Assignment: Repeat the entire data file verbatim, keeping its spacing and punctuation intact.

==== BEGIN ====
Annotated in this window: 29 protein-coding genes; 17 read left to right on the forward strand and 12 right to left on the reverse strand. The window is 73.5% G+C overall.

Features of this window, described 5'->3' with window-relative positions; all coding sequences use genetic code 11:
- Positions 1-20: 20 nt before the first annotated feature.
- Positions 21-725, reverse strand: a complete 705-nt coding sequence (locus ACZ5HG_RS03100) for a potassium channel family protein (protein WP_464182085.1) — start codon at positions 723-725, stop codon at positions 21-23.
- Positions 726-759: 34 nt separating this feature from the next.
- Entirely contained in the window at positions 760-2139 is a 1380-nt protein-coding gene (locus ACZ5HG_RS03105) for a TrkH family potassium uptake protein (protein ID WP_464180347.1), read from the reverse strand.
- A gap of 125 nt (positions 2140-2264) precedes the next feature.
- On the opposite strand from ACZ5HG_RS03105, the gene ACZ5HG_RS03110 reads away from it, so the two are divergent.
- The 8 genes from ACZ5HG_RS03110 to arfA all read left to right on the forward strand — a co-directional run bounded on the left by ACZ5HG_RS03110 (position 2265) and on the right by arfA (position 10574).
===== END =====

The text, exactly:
Annotated in this window: 29 protein-coding genes; 17 read left to right on the forward strand and 12 right to left on the reverse strand. The window is 73.5% G+C overall.

Features of this window, described 5'->3' with window-relative positions; all coding sequences use genetic code 11:
- Positions 1-20: 20 nt before the first annotated feature.
- Positions 21-725, reverse strand: a complete 705-nt coding sequence (locus ACZ5HG_RS03100) for a potassium channel family protein (protein WP_464182085.1) — start codon at positions 723-725, stop codon at positions 21-23.
- Positions 726-759: 34 nt separating this feature from the next.
- Entirely contained in the window at positions 760-2139 is a 1380-nt protein-coding gene (locus ACZ5HG_RS03105) for a TrkH family potassium uptake protein (protein ID WP_464180347.1), read from the reverse strand.
- A gap of 125 nt (positions 2140-2264) precedes the next feature.
- On the opposite strand from ACZ5HG_RS03105, the gene ACZ5HG_RS03110 reads away from it, so the two are divergent.
- The 8 genes from ACZ5HG_RS03110 to arfA all read left to right on the forward strand — a co-directional run bounded on the left by ACZ5HG_RS03110 (position 2265) and on the right by arfA (position 10574).